I think the idea that if one AI says there is a 50% chance of heads, and the other AI says there is a 90% chance of heads, the first AI can describe the second AI as knowing that there is a 50% chance, but caring more about the heads outcome. Since it can redescribe the other's probabilities as matching its own, agreement on what should be done will be possible. None of this means that anyone actually decides that something will be worth more to them in the case of heads.

Comment author: Lumifer 27 June 2017 05:57:40PM 1 point [-]

the first AI can describe the second AI as knowing that there is a 50% chance, but caring more about the heads outcome.

First of all this makes any sense solely in the decision-taking context (and not in the forecast-the-future context). So this is not about what will actually happen but about comparing the utilities of two outcomes. You can, indeed, rescale the utility involved in a simple case, but I suspect that once you get to interdependencies and non-linear consequences things will get more hairy, if possible at all.

Besides, this requires you to know the utility function in question.

Comment author: cousin_it 27 June 2017 03:30:50PM *  0 points [-]

I think sharing all information is doable. As for priors, there's a beautiful LW trick called "probability as caring" which can almost always make priors identical. For example, before flipping a coin I can say that all good things in life will be worth 9x more to me in case of heads than tails. That's purely a utility function transformation which doesn't touch the prior, but for all decision-making purposes it's equivalent to changing my prior about the coin to 90/10 and leaving the utility function intact. That handles all worlds except those that have zero probability according to one of the AIs. But in such worlds it's fine to just give the other AI all the utility.

Comment author: Lumifer 27 June 2017 03:47:27PM 1 point [-]

sharing all information is doable

In all cases? Information is power.

before flipping a coin I can say that all good things in life will be worth 9x more to me in case of heads than tails

There is an old question that goes back to Abraham Lincoln or something:

If you call a dog's tail a leg, how many legs does a dog have?

Comment author: MaryCh 27 June 2017 02:30:37PM 1 point [-]

Isn't it odd how fanon dwarves [from 'Hobbit'] are seen as 'fatally and irrationally enamoured' by the gold of the Lonely mountain? I mean, any other place and any other time, put an enormous heap of money in front of a few poor travellers, tell them it's their, by right, and they would get attached to it and nobody would find it odd in the least. But Tolkien's dwarves get the flak. Why?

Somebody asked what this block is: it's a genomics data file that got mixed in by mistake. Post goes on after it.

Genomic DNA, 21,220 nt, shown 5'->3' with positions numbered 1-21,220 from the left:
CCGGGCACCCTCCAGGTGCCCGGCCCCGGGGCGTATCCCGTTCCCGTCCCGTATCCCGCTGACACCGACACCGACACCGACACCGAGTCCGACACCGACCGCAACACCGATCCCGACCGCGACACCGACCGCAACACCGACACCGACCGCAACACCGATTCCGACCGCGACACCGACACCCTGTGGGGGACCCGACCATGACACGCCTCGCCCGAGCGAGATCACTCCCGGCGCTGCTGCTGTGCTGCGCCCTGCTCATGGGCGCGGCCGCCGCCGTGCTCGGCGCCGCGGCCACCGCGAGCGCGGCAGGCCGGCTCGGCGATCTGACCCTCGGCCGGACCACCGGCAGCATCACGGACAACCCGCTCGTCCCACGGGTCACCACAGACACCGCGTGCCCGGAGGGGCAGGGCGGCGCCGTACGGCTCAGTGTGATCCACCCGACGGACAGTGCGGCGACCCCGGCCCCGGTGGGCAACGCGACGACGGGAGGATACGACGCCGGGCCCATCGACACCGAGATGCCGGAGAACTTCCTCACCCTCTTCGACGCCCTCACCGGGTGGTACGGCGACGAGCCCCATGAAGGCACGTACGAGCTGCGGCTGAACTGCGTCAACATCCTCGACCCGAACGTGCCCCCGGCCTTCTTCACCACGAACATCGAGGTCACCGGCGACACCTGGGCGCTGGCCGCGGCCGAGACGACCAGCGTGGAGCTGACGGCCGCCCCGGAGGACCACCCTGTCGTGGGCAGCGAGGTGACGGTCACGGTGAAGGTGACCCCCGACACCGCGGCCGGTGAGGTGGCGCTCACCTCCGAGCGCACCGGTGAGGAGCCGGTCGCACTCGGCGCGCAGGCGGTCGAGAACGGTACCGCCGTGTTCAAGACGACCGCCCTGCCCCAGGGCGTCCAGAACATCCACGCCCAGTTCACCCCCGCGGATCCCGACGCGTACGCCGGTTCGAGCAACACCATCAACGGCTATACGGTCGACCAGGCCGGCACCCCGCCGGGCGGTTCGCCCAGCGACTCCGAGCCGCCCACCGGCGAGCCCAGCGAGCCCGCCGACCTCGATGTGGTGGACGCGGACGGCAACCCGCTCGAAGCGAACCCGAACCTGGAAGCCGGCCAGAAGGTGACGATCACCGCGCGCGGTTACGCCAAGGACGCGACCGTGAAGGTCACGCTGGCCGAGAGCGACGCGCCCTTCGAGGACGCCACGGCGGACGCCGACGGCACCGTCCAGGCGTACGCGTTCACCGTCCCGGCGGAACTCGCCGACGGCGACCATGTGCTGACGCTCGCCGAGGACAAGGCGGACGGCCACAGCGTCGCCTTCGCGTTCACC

Comment author: Lumifer 27 June 2017 03:24:03PM *  0 points [-]

put an enormous heap of money in front of a few poor travellers

Put an enormous heap of money with a big nasty dragon on top of it in front a few poor travelers...

Comment author: ChristianKl 27 June 2017 09:08:47AM 0 points [-]

To me, this sounds like saying that sufficiently rational agents will never defect in prisoner dilemma provided they can communicate with each other.

Comment author: Lumifer 27 June 2017 03:19:26PM *  0 points [-]

The whole point of the prisoner's dilemma is that the prisoners cannot communicate. If they can, it's not a prisoner's dilemma any more.

Comment author: gjm 27 June 2017 09:02:21AM 0 points [-]

If https://en.wikiquote.org/wiki/Vladimir_Lenin is to be believed then it's more complicated still because what Lenin actually said was exactly the opposite.

Comment author: Lumifer 27 June 2017 03:18:39PM 0 points [-]

A meme necessarily looks better than the actual source :-/

Comment author: cousin_it 27 June 2017 08:24:46AM *  0 points [-]

I don't believe it. War wastes resources. The only reason war happens is because two agents have different beliefs about the likely outcome of war, which means at least one of them has wrong and self-harming beliefs. Sufficiently rational agents will never go to war, instead they'll agree about the likely outcome of war, and trade resources in that proportion. Maybe you can't think of a way to set up such trade, because emails can be faked etc, but I believe that superintelligences will find a way to achieve their mutual interest. That's one reason why I'm interested in AI cooperation and bargaining.

Comment author: Lumifer 27 June 2017 03:15:33PM 1 point [-]

Sufficiently rational agents will never go to war, instead they'll agree about the likely outcome of war, and trade resources in that proportion.

Not if the "resource" is the head of one of the rational agents on a plate.

The Aumann theorem requires identical priors and identical sets of available information.